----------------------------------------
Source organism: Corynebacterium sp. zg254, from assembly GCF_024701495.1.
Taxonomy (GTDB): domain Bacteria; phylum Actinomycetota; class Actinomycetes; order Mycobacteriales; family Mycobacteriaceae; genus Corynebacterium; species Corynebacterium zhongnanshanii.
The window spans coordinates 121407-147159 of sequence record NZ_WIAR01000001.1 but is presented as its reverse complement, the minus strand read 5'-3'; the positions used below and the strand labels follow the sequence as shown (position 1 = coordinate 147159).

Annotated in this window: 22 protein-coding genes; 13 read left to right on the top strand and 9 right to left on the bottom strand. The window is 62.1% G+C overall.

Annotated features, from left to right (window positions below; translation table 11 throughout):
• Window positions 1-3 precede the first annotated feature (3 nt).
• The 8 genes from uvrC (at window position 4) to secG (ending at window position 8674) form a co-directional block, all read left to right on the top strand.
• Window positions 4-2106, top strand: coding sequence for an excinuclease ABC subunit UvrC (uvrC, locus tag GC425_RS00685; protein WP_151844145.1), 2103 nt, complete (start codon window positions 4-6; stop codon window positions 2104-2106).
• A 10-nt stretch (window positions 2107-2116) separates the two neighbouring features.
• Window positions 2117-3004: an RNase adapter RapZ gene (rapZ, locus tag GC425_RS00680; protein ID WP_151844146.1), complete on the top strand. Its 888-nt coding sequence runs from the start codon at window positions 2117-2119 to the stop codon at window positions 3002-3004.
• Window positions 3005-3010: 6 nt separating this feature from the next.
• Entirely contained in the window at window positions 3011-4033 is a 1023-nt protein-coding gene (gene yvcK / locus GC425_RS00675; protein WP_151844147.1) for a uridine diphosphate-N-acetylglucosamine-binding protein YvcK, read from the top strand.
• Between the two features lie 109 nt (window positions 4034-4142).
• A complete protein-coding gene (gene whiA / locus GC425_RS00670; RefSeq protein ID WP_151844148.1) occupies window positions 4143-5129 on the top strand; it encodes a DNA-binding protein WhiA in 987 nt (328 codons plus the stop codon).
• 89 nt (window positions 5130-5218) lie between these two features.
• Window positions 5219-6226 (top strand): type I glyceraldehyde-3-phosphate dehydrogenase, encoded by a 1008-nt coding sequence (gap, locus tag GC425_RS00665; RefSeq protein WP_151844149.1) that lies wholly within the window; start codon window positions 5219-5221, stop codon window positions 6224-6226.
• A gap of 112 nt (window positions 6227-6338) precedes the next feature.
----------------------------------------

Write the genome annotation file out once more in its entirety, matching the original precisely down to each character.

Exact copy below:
Source organism: Corynebacterium sp. zg254, from assembly GCF_024701495.1.
Taxonomy (GTDB): domain Bacteria; phylum Actinomycetota; class Actinomycetes; order Mycobacteriales; family Mycobacteriaceae; genus Corynebacterium; species Corynebacterium zhongnanshanii.
The window spans coordinates 121407-147159 of sequence record NZ_WIAR01000001.1 but is presented as its reverse complement, the minus strand read 5'-3'; the positions used below and the strand labels follow the sequence as shown (position 1 = coordinate 147159).

Annotated in this window: 22 protein-coding genes; 13 read left to right on the top strand and 9 right to left on the bottom strand. The window is 62.1% G+C overall.

Annotated features, from left to right (window positions below; translation table 11 throughout):
• Window positions 1-3 precede the first annotated feature (3 nt).
• The 8 genes from uvrC (at window position 4) to secG (ending at window position 8674) form a co-directional block, all read left to right on the top strand.
• Window positions 4-2106, top strand: coding sequence for an excinuclease ABC subunit UvrC (uvrC, locus tag GC425_RS00685; protein WP_151844145.1), 2103 nt, complete (start codon window positions 4-6; stop codon window positions 2104-2106).
• A 10-nt stretch (window positions 2107-2116) separates the two neighbouring features.
• Window positions 2117-3004: an RNase adapter RapZ gene (rapZ, locus tag GC425_RS00680; protein ID WP_151844146.1), complete on the top strand. Its 888-nt coding sequence runs from the start codon at window positions 2117-2119 to the stop codon at window positions 3002-3004.
• Window positions 3005-3010: 6 nt separating this feature from the next.
• Entirely contained in the window at window positions 3011-4033 is a 1023-nt protein-coding gene (gene yvcK / locus GC425_RS00675; protein WP_151844147.1) for a uridine diphosphate-N-acetylglucosamine-binding protein YvcK, read from the top strand.
• Between the two features lie 109 nt (window positions 4034-4142).
• A complete protein-coding gene (gene whiA / locus GC425_RS00670; RefSeq protein ID WP_151844148.1) occupies window positions 4143-5129 on the top strand; it encodes a DNA-binding protein WhiA in 987 nt (328 codons plus the stop codon).
• 89 nt (window positions 5130-5218) lie between these two features.
• Window positions 5219-6226 (top strand): type I glyceraldehyde-3-phosphate dehydrogenase, encoded by a 1008-nt coding sequence (gap, locus tag GC425_RS00665; RefSeq protein WP_151844149.1) that lies wholly within the window; start codon window positions 5219-5221, stop codon window positions 6224-6226.
• A gap of 112 nt (window positions 6227-6338) precedes the next feature.